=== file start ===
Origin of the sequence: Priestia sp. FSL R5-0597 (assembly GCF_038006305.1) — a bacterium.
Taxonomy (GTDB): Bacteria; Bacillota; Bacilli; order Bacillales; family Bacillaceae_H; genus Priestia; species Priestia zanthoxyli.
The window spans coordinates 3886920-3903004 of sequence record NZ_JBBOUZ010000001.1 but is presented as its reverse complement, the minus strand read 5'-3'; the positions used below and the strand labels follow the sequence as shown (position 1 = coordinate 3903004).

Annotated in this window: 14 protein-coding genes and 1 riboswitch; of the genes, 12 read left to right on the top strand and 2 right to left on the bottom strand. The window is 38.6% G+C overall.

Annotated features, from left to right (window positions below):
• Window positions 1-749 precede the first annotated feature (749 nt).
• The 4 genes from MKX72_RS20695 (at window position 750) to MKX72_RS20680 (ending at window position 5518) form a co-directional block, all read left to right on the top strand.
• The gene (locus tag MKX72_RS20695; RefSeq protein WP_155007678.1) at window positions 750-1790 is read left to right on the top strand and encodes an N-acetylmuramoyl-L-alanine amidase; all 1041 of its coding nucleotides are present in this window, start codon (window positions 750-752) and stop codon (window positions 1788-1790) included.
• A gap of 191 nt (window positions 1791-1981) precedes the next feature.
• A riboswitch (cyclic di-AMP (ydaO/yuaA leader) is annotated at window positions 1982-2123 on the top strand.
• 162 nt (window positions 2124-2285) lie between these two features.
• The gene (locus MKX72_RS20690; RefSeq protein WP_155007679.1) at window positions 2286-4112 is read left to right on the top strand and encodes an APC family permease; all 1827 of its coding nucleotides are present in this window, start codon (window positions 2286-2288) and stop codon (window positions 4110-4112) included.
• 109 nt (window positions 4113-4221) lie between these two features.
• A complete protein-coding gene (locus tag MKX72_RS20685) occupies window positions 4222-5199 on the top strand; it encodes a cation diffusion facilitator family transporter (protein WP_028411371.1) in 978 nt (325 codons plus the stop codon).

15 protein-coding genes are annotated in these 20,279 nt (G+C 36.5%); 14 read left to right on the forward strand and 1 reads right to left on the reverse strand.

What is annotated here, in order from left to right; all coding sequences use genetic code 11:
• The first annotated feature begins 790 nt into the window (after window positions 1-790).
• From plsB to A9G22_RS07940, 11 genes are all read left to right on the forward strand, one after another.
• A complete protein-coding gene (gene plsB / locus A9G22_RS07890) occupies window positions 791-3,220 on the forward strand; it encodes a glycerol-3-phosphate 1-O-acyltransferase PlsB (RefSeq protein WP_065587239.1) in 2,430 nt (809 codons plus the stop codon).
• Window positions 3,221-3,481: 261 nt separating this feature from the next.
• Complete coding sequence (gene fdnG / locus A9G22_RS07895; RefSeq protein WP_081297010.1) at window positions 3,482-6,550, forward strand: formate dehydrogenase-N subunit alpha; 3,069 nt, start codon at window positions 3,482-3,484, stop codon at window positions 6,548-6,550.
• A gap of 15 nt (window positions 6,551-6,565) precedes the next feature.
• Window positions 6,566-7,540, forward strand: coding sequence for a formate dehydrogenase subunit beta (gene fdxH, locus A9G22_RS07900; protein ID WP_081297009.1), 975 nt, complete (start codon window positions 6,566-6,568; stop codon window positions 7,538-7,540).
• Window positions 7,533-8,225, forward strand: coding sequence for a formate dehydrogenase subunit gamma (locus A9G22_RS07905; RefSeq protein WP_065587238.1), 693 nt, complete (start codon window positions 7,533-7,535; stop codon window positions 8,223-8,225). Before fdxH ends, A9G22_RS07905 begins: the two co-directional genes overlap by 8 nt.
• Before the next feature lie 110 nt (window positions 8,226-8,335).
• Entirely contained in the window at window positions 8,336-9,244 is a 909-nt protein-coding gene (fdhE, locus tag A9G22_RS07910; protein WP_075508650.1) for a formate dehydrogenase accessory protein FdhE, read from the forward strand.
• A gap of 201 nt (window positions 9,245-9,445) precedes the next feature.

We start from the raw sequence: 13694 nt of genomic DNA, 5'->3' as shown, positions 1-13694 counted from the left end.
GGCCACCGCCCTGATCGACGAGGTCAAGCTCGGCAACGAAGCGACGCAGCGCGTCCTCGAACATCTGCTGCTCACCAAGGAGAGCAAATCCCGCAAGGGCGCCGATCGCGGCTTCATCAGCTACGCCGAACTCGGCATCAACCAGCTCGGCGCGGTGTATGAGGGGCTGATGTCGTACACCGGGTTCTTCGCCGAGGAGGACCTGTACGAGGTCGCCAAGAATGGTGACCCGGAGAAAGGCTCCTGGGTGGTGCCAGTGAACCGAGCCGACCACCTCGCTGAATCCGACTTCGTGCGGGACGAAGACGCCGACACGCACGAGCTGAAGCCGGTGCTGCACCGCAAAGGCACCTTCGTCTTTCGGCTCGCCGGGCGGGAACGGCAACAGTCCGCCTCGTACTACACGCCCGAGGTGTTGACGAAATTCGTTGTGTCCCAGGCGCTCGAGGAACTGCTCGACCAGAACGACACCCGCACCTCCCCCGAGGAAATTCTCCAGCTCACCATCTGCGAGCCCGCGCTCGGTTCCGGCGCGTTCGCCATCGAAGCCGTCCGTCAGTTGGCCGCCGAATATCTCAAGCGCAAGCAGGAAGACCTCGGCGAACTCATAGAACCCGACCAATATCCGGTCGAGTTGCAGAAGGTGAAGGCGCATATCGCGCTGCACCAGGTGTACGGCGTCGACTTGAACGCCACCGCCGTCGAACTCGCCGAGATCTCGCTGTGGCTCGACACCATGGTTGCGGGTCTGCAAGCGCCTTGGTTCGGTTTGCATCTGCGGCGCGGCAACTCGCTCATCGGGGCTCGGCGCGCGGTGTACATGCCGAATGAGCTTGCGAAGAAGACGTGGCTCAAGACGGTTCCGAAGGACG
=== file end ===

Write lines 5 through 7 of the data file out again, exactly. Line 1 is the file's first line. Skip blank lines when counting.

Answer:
Annotated features, from left to right (window positions below):
• Window positions 1-749 precede the first annotated feature (749 nt).
• The 4 genes from MKX72_RS20695 (at window position 750) to MKX72_RS20680 (ending at window position 5518) form a co-directional block, all read left to right on the top strand.